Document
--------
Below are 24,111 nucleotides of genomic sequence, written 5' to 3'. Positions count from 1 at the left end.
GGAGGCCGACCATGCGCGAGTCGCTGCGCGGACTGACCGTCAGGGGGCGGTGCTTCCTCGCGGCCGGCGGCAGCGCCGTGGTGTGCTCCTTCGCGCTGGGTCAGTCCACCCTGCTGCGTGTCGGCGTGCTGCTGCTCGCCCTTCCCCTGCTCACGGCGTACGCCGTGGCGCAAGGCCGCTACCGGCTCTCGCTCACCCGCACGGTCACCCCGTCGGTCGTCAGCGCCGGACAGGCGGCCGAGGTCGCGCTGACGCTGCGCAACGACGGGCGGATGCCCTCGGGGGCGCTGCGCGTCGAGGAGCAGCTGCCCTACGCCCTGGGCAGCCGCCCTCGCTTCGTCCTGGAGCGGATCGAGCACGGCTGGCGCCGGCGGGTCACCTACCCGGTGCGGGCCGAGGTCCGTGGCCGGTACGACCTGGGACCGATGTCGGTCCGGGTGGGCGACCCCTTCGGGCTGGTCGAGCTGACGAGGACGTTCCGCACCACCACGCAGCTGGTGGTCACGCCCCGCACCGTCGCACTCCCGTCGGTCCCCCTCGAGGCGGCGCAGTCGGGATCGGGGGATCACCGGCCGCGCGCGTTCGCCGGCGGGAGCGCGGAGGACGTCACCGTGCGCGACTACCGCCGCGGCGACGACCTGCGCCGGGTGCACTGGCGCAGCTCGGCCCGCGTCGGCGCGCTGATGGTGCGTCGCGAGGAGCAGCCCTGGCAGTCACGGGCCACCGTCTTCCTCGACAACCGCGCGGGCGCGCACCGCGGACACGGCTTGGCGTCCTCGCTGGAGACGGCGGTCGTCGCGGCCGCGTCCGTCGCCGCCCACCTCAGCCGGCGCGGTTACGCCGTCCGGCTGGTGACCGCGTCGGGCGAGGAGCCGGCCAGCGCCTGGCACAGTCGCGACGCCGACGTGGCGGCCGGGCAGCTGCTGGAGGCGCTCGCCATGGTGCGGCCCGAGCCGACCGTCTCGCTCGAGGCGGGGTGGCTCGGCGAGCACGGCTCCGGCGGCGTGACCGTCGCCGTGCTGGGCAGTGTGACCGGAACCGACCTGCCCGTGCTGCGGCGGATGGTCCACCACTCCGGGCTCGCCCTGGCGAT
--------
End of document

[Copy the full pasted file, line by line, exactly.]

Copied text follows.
Below are 24,111 nucleotides of genomic sequence, written 5' to 3'. Positions count from 1 at the left end.
GGAGGCCGACCATGCGCGAGTCGCTGCGCGGACTGACCGTCAGGGGGCGGTGCTTCCTCGCGGCCGGCGGCAGCGCCGTGGTGTGCTCCTTCGCGCTGGGTCAGTCCACCCTGCTGCGTGTCGGCGTGCTGCTGCTCGCCCTTCCCCTGCTCACGGCGTACGCCGTGGCGCAAGGCCGCTACCGGCTCTCGCTCACCCGCACGGTCACCCCGTCGGTCGTCAGCGCCGGACAGGCGGCCGAGGTCGCGCTGACGCTGCGCAACGACGGGCGGATGCCCTCGGGGGCGCTGCGCGTCGAGGAGCAGCTGCCCTACGCCCTGGGCAGCCGCCCTCGCTTCGTCCTGGAGCGGATCGAGCACGGCTGGCGCCGGCGGGTCACCTACCCGGTGCGGGCCGAGGTCCGTGGCCGGTACGACCTGGGACCGATGTCGGTCCGGGTGGGCGACCCCTTCGGGCTGGTCGAGCTGACGAGGACGTTCCGCACCACCACGCAGCTGGTGGTCACGCCCCGCACCGTCGCACTCCCGTCGGTCCCCCTCGAGGCGGCGCAGTCGGGATCGGGGGATCACCGGCCGCGCGCGTTCGCCGGCGGGAGCGCGGAGGACGTCACCGTGCGCGACTACCGCCGCGGCGACGACCTGCGCCGGGTGCACTGGCGCAGCTCGGCCCGCGTCGGCGCGCTGATGGTGCGTCGCGAGGAGCAGCCCTGGCAGTCACGGGCCACCGTCTTCCTCGACAACCGCGCGGGCGCGCACCGCGGACACGGCTTGGCGTCCTCGCTGGAGACGGCGGTCGTCGCGGCCGCGTCCGTCGCCGCCCACCTCAGCCGGCGCGGTTACGCCGTCCGGCTGGTGACCGCGTCGGGCGAGGAGCCGGCCAGCGCCTGGCACAGTCGCGACGCCGACGTGGCGGCCGGGCAGCTGCTGGAGGCGCTCGCCATGGTGCGGCCCGAGCCGACCGTCTCGCTCGAGGCGGGGTGGCTCGGCGAGCACGGCTCCGGCGGCGTGACCGTCGCCGTGCTGGGCAGTGTGACCGGAACCGACCTGCCCGTGCTGCGGCGGATGGTCCACCACTCCGGGCTCGCCCTGGCGAT